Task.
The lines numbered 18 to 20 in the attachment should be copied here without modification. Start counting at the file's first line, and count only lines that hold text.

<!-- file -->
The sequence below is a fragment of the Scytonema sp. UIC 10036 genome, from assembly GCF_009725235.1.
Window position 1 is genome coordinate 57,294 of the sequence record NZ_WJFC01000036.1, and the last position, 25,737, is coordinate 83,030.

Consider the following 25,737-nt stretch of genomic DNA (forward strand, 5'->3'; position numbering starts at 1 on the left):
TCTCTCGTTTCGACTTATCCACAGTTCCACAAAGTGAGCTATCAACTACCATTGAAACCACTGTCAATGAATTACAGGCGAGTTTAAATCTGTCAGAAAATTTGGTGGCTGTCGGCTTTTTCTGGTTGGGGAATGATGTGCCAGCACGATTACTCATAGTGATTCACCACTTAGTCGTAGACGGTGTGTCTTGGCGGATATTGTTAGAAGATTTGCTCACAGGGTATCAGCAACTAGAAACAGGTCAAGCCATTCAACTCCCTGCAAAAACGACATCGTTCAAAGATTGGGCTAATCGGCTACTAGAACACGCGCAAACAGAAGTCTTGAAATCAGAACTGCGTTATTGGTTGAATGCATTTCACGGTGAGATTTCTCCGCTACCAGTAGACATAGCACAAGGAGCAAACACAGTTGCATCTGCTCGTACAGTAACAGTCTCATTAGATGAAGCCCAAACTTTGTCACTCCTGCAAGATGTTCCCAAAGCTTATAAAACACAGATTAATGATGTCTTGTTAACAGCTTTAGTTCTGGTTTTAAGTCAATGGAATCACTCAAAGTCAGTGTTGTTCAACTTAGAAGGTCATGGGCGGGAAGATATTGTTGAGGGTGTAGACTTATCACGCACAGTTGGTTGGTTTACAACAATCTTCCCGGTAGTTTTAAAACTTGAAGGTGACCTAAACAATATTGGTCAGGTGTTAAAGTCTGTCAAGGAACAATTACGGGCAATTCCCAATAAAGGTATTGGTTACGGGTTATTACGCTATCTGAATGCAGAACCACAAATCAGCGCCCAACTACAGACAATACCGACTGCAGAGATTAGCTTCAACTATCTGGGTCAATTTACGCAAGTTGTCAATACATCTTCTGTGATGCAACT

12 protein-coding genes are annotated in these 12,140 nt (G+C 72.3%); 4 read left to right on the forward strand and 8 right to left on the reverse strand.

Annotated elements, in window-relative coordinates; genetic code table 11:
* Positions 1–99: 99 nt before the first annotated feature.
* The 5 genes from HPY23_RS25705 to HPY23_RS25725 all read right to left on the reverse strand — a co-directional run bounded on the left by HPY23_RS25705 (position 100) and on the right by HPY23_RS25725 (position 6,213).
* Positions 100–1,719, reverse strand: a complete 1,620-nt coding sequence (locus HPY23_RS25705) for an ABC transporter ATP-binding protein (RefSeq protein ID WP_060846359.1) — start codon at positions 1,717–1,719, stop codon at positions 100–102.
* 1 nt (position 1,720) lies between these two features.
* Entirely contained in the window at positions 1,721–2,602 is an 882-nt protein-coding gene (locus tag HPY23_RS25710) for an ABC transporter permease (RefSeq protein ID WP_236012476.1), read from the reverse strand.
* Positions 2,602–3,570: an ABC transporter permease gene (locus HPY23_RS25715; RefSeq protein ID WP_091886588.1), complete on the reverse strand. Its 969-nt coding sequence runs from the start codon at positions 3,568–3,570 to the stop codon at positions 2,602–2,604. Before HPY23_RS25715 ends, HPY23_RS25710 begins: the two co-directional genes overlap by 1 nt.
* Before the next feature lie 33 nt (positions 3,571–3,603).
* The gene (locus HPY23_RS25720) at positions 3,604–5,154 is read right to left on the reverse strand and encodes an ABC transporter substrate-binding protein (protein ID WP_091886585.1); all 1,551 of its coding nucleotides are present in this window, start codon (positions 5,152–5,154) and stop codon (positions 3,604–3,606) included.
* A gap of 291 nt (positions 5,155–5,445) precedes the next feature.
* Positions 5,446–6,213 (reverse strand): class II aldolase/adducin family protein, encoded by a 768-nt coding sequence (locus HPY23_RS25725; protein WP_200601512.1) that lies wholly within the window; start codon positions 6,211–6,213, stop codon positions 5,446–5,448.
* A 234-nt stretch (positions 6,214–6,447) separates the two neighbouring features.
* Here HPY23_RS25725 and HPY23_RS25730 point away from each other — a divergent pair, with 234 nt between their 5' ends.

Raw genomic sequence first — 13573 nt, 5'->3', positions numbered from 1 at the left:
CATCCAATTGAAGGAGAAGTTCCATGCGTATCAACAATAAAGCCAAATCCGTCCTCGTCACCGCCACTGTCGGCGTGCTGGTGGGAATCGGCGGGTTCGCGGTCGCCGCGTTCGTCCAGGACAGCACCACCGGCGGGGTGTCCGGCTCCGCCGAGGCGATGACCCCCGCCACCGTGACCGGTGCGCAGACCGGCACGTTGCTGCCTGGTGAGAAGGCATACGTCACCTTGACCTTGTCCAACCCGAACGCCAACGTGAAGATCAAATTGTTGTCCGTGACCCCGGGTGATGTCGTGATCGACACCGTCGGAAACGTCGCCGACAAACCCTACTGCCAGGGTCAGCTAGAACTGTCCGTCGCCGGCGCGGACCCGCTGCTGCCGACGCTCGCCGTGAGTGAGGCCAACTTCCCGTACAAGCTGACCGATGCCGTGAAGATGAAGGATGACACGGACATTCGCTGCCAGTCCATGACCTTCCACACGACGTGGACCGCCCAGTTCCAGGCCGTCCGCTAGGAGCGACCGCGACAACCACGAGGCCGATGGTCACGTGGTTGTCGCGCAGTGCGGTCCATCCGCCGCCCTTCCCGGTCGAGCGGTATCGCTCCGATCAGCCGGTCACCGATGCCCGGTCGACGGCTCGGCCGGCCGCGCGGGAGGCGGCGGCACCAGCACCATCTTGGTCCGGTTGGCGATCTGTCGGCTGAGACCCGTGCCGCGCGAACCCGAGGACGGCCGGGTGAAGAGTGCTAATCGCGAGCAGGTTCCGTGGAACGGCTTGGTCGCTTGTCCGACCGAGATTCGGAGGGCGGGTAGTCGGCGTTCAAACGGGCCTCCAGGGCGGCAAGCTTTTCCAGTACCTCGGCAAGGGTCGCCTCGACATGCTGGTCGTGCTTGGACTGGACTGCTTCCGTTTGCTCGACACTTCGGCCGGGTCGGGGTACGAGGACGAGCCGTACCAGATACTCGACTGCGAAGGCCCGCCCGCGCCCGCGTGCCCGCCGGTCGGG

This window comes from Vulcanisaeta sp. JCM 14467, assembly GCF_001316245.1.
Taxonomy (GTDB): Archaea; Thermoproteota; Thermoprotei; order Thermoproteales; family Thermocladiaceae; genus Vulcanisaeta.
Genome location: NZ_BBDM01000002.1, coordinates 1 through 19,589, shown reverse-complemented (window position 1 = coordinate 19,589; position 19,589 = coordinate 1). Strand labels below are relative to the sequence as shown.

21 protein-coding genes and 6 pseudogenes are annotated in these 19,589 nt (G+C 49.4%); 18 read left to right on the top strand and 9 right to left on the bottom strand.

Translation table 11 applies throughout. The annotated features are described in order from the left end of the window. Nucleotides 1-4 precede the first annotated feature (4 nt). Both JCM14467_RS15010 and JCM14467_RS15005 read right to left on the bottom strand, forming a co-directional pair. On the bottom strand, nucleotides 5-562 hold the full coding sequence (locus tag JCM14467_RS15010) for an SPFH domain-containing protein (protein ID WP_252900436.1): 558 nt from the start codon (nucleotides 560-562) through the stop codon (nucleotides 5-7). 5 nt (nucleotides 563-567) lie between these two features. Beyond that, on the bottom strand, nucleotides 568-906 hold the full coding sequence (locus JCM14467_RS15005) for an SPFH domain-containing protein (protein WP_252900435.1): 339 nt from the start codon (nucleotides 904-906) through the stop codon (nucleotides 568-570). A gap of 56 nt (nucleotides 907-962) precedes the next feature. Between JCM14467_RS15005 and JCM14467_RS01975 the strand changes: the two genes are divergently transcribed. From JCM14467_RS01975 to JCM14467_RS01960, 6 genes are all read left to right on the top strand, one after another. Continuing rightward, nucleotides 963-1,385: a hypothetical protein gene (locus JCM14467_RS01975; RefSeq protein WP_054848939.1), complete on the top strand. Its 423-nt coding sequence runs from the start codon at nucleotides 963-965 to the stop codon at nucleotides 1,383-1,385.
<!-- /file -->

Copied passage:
* Here HPY23_RS25725 and HPY23_RS25730 point away from each other — a divergent pair, with 234 nt between their 5' ends.

Raw genomic sequence first — 13573 nt, 5'->3', positions numbered from 1 at the left:
CATCCAATTGAAGGAGAAGTTCCATGCGTATCAACAATAAAGCCAAATCCGTCCTCGTCACCGCCACTGTCGGCGTGCTGGTGGGAATCGGCGGGTTCGCGGTCGCCGCGTTCGTCCAGGACAGCACCACCGGCGGGGTGTCCGGCTCCGCCGAGGCGATGACCCCCGCCACCGTGACCGGTGCGCAGACCGGCACGTTGCTGCCTGGTGAGAAGGCATACGTCACCTTGACCTTGTCCAACCCGAACGCCAACGTGAAGATCAAATTGTTGTCCGTGACCCCGGGTGATGTCGTGATCGACACCGTCGGAAACGTCGCCGACAAACCCTACTGCCAGGGTCAGCTAGAACTGTCCGTCGCCGGCGCGGACCCGCTGCTGCCGACGCTCGCCGTGAGTGAGGCCAACTTCCCGTACAAGCTGACCGATGCCGTGAAGATGAAGGATGACACGGACATTCGCTGCCAGTCCATGACCTTCCACACGACGTGGACCGCCCAGTTCCAGGCCGTCCGCTAGGAGCGACCGCGACAACCACGAGGCCGATGGTCACGTGGTTGTCGCGCAGTGCGGTCCATCCGCCGCCCTTCCCGGTCGAGCGGTATCGCTCCGATCAGCCGGTCACCGATGCCCGGTCGACGGCTCGGCCGGCCGCGCGGGAGGCGGCGGCACCAGCACCATCTTGGTCCGGTTGGCGATCTGTCGGCTGAGACCCGTGCCGCGCGAACCCGAGGACGGCCGGGTGAAGAGTGCTAATCGCGAGCAGGTTCCGTGGAACGGCTTGGTCGCTTGTCCGACCGAGATTCGGAGGGCGGGTAGTCGGCGTTCAAACGGGCCTCCAGGGCGGCAAGCTTTTCCAGTACCTCGGCAAGGGTCGCCTCGACATGCTGGTCGTGCTTGGACTGGACTGCTTCCGTTTGCTCGACACTTCGGCCGGGTCGGGGTACGAGGACGAGCCGTACCAGATACTCGACTGCGAAGGCCCGCCCGCGCCCGCGTGCCCGCCGGTCGGG